Looking for a new way to engage college students? Have you considered hosting a recurring skeptics dinner?
If you’re unfamiliar with the Young Life College: Skeptics/Seekers/Saints language, refer to The Big Guide for Relational Work in YLC.
The essential intent of a skeptics dinner is to relationally engage college students who would consider themselves skeptics towards Jesus and Christianity. Ideally, these students would mirror the socioeconomic, thought, and ethnic diversity of the university they represent.
This is also an opportunity to help additional students who are already following Christ to grow in their faith. You would want to invite more “skeptics” than “saints,” maybe a 10:5 ratio.
The philosophy of skeptics dinners is to engage students by listening to them discuss their opinions about deeper questions of life. Dinners are to facilitate individual relationships where deeper questions are processed, and people are introduced to Jesus.
The goal is to get students sharing their opinions in an open and honest way while allowing other students to hear and respond during dinner with the hope/intention that students will have side conversations after the dinners to go deeper.
The Rules of the Skeptics Dinner
Every time before we share the discussion questions, we also discuss the following guidelines for the conversation.
- Allow comments to sit a little before responding.
- Try to be comfortable with silence.
- We all come from different backgrounds and hold different worldviews, so please be respectful of another’s opinion, even if you disagree and want to challenge it.
- Our goal is not to resolve the tension, but increase thought and exposure, so we may end our time without having fully solved the problem.
- Dinner is free, but you can choose to Venmo $5 to______to help offset costs.
- We come to the first dinner with two questions, but also ask students to write out as many questions as they want to discuss in the future. We also ask them to write what kinds of food they would like to have.
- As a team, we pick two questions/topics every week to bring to the table. Everyone votes. The “losing question” comes back for the next week along with a new question. This is helpful since oftentimes the vote is close and people want to discuss both topics.
- We have also had students vote through Google Forms what their top picks are and then we order the questions by those top 15.
- We always make sure we get or make really good food—aiming for $10-$15 per person.
- It is important to say that our philosophy holds that God is the only Author of faith and He does not need us, but chose to use us for his purposes. We are free to say we are Christians and our Christian worldview shapes our opinion about this topic—we refrain from giving “simple Sunday School answers.” Our goal is to make students uncomfortable with their worldview by their honest assessment and discussion of it—so we refrain from telling students about Jesus or God from a Christian perspective during dinner. Our hope is to talk with them individually or in smaller discussion groups about it after dinner or at other contact points.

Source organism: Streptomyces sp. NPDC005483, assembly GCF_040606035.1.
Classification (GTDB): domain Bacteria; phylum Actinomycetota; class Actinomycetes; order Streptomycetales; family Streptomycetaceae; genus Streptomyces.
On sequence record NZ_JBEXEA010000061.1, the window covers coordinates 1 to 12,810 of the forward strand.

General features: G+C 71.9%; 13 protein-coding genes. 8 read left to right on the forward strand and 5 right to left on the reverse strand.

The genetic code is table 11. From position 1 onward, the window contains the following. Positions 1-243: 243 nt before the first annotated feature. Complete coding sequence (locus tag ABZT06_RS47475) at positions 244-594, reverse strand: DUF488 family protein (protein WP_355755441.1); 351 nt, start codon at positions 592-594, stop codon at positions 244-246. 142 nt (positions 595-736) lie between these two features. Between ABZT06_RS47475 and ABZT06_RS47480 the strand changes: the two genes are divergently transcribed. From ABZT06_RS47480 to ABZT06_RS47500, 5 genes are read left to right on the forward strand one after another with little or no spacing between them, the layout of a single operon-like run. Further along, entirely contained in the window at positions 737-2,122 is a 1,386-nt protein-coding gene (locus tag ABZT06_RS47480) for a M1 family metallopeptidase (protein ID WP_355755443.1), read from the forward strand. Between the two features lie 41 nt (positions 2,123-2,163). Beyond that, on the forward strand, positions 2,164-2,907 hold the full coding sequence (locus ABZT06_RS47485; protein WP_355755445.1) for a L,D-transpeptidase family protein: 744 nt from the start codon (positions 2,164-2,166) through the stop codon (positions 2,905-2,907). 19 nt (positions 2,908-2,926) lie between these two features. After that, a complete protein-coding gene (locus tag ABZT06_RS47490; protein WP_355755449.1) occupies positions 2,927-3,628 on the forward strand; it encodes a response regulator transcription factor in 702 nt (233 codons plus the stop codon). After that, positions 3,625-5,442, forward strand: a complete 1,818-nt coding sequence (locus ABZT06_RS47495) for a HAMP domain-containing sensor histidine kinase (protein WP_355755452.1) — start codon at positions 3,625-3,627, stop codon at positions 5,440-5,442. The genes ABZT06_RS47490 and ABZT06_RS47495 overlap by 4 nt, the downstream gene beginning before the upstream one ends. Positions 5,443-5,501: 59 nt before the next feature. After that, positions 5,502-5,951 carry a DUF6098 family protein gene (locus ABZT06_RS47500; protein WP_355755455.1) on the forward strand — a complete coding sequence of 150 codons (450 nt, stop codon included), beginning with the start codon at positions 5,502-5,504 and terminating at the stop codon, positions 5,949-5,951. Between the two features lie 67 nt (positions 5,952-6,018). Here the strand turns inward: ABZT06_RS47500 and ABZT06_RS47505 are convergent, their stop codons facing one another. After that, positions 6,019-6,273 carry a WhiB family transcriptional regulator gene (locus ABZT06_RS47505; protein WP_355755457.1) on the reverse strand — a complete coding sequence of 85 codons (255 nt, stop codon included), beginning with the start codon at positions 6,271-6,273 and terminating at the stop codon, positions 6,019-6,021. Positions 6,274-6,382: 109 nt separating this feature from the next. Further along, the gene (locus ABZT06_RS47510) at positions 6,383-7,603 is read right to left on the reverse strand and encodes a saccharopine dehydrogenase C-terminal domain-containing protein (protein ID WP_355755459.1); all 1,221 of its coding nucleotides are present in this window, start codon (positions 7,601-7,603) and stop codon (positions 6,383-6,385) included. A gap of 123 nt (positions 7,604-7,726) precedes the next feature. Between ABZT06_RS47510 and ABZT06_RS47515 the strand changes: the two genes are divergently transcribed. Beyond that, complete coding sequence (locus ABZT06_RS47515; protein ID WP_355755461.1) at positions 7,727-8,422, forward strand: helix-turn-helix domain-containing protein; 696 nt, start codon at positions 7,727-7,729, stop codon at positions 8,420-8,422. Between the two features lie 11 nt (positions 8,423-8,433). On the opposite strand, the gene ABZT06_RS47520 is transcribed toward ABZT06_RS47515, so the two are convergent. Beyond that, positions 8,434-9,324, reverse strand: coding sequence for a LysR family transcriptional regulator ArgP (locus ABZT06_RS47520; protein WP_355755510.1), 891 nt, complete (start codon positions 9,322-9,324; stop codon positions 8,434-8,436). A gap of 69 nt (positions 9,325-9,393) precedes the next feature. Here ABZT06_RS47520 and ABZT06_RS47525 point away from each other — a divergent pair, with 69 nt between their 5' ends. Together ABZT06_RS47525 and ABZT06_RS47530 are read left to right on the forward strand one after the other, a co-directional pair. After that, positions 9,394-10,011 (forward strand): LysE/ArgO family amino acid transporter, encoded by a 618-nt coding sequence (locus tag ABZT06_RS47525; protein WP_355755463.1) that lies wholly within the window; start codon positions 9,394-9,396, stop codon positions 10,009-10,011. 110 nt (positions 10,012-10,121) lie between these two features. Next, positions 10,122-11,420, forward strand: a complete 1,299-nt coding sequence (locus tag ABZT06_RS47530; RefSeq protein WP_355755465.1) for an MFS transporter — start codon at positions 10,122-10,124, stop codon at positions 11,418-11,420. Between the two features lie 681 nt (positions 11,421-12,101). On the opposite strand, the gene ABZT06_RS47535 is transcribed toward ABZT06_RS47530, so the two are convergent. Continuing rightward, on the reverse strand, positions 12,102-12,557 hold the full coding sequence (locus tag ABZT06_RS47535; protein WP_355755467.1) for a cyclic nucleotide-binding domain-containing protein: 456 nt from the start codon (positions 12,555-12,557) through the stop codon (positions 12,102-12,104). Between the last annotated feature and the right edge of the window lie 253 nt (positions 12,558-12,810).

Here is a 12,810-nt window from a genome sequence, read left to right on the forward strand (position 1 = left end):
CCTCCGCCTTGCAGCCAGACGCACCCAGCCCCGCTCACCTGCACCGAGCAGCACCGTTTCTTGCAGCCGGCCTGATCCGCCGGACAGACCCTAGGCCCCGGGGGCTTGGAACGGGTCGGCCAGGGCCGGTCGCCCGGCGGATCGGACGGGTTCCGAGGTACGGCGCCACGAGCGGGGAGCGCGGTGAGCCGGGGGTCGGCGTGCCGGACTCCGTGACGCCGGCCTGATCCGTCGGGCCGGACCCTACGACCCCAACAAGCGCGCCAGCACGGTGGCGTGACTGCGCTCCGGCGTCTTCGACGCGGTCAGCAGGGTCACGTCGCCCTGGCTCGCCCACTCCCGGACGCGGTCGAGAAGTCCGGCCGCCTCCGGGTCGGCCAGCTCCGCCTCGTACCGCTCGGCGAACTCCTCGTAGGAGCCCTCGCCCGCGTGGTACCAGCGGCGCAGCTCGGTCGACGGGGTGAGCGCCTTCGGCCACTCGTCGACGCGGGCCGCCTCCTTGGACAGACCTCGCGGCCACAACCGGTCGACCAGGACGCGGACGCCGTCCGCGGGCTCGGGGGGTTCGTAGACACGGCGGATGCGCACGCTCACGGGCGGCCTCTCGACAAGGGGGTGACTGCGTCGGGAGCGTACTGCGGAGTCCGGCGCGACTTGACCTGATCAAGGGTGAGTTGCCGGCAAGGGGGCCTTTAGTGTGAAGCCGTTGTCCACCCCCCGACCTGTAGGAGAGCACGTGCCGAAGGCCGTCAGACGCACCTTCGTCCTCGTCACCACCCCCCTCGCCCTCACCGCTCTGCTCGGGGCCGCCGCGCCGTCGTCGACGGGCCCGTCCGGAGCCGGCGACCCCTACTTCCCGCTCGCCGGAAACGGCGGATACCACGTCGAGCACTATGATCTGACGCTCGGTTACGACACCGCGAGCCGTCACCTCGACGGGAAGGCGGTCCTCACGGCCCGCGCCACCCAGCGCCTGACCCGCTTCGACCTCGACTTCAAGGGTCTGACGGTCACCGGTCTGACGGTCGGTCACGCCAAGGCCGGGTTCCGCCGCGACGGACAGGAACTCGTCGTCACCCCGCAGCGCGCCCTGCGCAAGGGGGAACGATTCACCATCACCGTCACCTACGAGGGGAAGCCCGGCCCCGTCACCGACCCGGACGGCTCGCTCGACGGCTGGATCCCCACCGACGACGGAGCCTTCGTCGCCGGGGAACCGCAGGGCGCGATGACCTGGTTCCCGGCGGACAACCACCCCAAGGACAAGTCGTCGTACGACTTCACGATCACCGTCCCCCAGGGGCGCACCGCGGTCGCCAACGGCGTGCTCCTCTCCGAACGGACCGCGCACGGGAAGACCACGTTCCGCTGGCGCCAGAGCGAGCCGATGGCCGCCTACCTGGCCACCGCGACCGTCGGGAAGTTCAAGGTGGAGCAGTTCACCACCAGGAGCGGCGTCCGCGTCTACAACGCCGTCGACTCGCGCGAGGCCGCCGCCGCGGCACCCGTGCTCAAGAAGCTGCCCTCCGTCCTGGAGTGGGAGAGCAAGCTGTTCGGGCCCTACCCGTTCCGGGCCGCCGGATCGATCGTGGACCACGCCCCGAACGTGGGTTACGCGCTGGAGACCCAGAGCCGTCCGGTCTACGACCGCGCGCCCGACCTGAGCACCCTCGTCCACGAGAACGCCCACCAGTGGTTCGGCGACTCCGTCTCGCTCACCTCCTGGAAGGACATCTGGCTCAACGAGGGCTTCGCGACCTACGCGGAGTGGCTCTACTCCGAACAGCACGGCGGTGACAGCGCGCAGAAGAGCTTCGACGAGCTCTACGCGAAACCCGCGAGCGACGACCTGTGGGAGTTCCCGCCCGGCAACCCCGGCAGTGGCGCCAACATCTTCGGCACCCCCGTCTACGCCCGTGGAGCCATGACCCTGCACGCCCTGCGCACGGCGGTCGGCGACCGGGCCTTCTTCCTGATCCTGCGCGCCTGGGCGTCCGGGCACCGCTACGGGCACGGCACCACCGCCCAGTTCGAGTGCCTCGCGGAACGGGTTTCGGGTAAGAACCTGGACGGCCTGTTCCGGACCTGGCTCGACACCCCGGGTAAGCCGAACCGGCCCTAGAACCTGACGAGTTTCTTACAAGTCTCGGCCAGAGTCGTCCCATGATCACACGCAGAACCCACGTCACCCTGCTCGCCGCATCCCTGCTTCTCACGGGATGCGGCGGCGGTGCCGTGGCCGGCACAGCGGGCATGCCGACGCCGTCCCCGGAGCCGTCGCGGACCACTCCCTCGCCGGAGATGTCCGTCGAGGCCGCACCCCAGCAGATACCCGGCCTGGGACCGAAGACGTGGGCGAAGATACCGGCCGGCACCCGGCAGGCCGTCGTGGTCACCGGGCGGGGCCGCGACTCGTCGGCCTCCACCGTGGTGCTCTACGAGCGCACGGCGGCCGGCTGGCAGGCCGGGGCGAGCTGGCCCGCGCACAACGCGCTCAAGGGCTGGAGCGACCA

- We invite people personally rather than through social media, though there is a place for social media.
- Leaders are in charge of finding out who is coming to dinner and if there are any dietary restrictions by 4 pm on the day of the dinner, so food ordering can be correct.
- If a group is bigger than 15-20, then it is split into more than 1 dinner so there is an opportunity for everyone to share.
- We try to have the questions written out somewhere (on a whiteboard or in the Chat feature) so people can take time to read and consider which question they like best before voting.
- We take the first 20-30 minutes to eat and casually talk then share the “rules” as we transition to the topic.
- As we close, we try to allow space for people who haven’t shared to speak if they would like; also let others give a “closing thought/summary” if they want.
- We really want the mix of the group to look like the diversity of the University so our invitations should reflect that.
- Once we had a few skeptics who were invested in the dinner and sharing freely, we found that it grew from a “Christians asking Christian questions” to a true “Skeptics asking worldview questions” dinner.
Here is a list of questions.
- What is faith?
- Is peace attainable?
- If God loves all of us, why do some people go to hell?
- Universal truth vs. relativism
- Separation of Church and State
- When to take care of Others vs. Self
- When to live in the Present vs. the Future
- What is the most valuable asset of Self/Life
- Does everything matter or nothing matter?
- Do dogs go to heaven?
- Mental health climate of our University/College
- What is the intersection of professional life and faith?
- What do bad things happen to good people?
- Can technology render mankind practically irrelevant?
- Is inequality inevitable with mankind?
- Is there intrinsic value?
- If there is so much evidence for the universe/earth existing for millions of years, why is it such a common belief among Christians that its only been around for a few thousand years? Dinosaurs?
- Do we have a human purpose?
- Are there inherent ethics? How do you determine good or bad?
- Can people have different definitions of truth?
- Why are you in college?
- Does free will exist?
- Why is beauty associated with morality?
- Where does your self-worth come from?
- How do you think humanity would react to discovering extraterrestrial life?